I guess we'll find out when a gay athlete who isn't 34 years old and generally useless for anything other than committing personal fouls comes out of the closet. Maybe we will also find out when a professional athlete who is an advocate for gay rights starts voicing his opinion and doesn't get cut. If only that would ever happen. Wait, it has happened! Not many of these players were as vocal as Kluwe and Ayanbedejo, but they are showing an example of the atmosphere that coming out creates around teams and work environments. But no, let's focus on the two players who were both mediocre NFL players and how they were released only because they advocated for gay rights. Let's ignore Ayanbedejo was released prior to Jason Collins ever coming out, and was only average before then. Kluwe was expensive and under-performing, so that's an excellent explanation for why he was cut.

The initial response from around sports, including from NFL active and retired players, was encouraging of the step forward. 

But again, let's focus on the fate of two players who were probably going to be released anyway that were advocates for gay rights. Maybe the Vikings cut Kluwe because of his opinion. I doubt it, because his performance, salary and overall actions over the past few seasons (covering the patch on his uniform, releasing a profanity-laced response to Emmett Burns...the content of the letter was probably more of a headache for the Vikings than what he was advocating for) could be what motivated the Vikings to go in a different direction.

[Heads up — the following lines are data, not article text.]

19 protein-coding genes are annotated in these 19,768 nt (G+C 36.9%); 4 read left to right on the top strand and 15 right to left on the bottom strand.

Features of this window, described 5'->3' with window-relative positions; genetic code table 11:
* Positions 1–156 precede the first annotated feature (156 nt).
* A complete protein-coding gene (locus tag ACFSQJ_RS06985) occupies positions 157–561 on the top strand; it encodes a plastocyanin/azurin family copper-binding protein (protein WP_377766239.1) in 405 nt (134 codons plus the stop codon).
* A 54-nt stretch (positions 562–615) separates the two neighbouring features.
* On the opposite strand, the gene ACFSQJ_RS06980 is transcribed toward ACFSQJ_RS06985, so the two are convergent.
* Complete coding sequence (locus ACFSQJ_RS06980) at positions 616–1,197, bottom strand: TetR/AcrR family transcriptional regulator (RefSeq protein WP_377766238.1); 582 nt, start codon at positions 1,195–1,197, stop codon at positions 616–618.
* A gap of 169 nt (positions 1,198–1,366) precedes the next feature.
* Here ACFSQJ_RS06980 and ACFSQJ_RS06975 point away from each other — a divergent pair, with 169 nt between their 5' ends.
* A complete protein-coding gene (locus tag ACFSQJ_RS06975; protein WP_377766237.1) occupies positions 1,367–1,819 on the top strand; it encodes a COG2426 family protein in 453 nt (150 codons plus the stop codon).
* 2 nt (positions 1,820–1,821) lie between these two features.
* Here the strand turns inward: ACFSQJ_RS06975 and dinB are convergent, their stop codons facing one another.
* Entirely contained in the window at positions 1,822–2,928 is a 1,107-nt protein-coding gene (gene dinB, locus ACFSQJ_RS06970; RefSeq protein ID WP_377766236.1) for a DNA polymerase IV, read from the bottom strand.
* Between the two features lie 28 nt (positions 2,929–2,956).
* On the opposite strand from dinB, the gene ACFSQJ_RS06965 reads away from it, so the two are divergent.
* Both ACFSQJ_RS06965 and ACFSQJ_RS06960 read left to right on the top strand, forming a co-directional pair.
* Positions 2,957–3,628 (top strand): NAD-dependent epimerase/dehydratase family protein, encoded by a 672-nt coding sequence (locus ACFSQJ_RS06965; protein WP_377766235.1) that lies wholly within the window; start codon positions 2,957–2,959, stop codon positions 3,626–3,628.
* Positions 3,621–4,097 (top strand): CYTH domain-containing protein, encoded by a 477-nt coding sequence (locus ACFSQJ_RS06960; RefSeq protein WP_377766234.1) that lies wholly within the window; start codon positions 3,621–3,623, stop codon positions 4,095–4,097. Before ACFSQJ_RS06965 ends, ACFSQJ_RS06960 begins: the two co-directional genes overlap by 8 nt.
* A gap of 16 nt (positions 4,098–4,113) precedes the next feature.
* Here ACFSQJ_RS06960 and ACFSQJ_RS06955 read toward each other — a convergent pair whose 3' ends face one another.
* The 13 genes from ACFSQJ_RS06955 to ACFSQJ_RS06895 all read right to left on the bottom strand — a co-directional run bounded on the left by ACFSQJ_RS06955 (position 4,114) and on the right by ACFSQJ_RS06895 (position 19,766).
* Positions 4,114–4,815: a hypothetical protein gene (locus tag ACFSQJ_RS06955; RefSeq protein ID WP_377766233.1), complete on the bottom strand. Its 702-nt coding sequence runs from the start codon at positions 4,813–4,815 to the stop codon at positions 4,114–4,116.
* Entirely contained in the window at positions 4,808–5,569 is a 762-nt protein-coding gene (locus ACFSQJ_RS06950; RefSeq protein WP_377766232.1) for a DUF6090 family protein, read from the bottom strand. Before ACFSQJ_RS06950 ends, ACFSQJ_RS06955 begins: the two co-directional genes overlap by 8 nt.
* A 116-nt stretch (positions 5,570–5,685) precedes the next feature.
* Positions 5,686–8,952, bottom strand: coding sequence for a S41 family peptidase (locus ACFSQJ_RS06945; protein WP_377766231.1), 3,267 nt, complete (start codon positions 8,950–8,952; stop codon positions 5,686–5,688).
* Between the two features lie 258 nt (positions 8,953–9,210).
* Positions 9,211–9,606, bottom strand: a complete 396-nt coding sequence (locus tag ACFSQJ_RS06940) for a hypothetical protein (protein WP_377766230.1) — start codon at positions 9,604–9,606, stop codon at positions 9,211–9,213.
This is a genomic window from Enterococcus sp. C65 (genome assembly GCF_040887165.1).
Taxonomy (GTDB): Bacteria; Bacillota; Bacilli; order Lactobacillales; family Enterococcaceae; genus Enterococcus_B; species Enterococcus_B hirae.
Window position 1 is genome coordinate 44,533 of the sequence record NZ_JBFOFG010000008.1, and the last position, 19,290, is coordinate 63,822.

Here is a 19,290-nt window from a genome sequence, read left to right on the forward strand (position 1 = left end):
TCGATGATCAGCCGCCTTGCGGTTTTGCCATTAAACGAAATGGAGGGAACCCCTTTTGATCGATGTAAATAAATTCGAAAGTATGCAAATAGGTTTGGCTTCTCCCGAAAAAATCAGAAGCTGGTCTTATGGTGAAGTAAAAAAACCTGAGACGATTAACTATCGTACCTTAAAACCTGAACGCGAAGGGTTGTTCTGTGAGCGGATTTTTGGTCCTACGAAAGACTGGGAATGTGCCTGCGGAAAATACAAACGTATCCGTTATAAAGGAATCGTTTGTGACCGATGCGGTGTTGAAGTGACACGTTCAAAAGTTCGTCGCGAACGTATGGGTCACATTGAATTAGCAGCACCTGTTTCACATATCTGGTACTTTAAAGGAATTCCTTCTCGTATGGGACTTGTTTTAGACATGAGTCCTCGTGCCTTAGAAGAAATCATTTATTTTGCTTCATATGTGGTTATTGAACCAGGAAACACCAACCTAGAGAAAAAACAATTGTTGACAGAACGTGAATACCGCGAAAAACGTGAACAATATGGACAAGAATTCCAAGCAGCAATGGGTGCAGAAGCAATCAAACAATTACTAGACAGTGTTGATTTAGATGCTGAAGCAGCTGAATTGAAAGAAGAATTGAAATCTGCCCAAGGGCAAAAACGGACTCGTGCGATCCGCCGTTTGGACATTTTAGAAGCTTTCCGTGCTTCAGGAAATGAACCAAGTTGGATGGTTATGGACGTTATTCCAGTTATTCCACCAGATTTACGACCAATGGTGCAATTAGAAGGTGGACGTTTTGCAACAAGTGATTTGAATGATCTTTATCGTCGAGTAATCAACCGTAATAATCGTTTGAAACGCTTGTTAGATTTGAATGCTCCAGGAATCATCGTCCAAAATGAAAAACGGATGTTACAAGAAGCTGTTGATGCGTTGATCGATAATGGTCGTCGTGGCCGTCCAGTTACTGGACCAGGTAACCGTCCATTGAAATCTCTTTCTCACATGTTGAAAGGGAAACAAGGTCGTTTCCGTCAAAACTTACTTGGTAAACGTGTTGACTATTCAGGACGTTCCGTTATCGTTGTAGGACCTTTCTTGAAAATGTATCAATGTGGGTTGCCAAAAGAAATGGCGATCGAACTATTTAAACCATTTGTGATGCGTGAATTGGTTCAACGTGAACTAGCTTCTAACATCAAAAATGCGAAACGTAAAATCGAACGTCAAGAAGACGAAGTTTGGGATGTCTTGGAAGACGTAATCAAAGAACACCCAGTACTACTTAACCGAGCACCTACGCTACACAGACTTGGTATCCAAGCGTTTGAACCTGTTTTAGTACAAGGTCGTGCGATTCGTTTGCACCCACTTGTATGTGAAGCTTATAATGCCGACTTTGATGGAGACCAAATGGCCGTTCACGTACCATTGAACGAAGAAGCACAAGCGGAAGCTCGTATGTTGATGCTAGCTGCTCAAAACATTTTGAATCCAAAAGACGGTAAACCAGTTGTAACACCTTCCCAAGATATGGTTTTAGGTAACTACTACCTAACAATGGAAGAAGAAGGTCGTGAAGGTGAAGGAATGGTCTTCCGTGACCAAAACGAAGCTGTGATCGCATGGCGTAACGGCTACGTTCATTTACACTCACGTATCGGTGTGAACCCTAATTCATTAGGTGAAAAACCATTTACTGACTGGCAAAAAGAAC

I also can't escape the irony that some of the same people who believe Chris Kluwe lost his punting job with the Vikings due to his social views also wanted Chris Broussard fired from ESPN for his opinion on homosexuality. I've said it before in this space, but if I became a strong advocate for a social issue, and this somehow bled into my employment in any way, then I would have no doubt my employer would tell me to tone it down. I don't think Kluwe was released for his advocacy regarding gay rights, because his performance as it relates to his salary probably would have done the trick otherwise.

“Just because we have one, that doesn’t mean the job is done,’’ said Hudson Taylor, the founder of Athlete Ally,

What? I thought Jason Collins successfully changed society and sports' view on homosexuality simply by coming out of the closet? I'm shocked.

“There’s never been a successful social change in a minority group without the help of the majority,’’ Taylor said. “If we’re going to make our locker rooms safe and inclusive places for everybody, we’re going to need active players who are ‘out’ and in those locker rooms and part of those teams.’’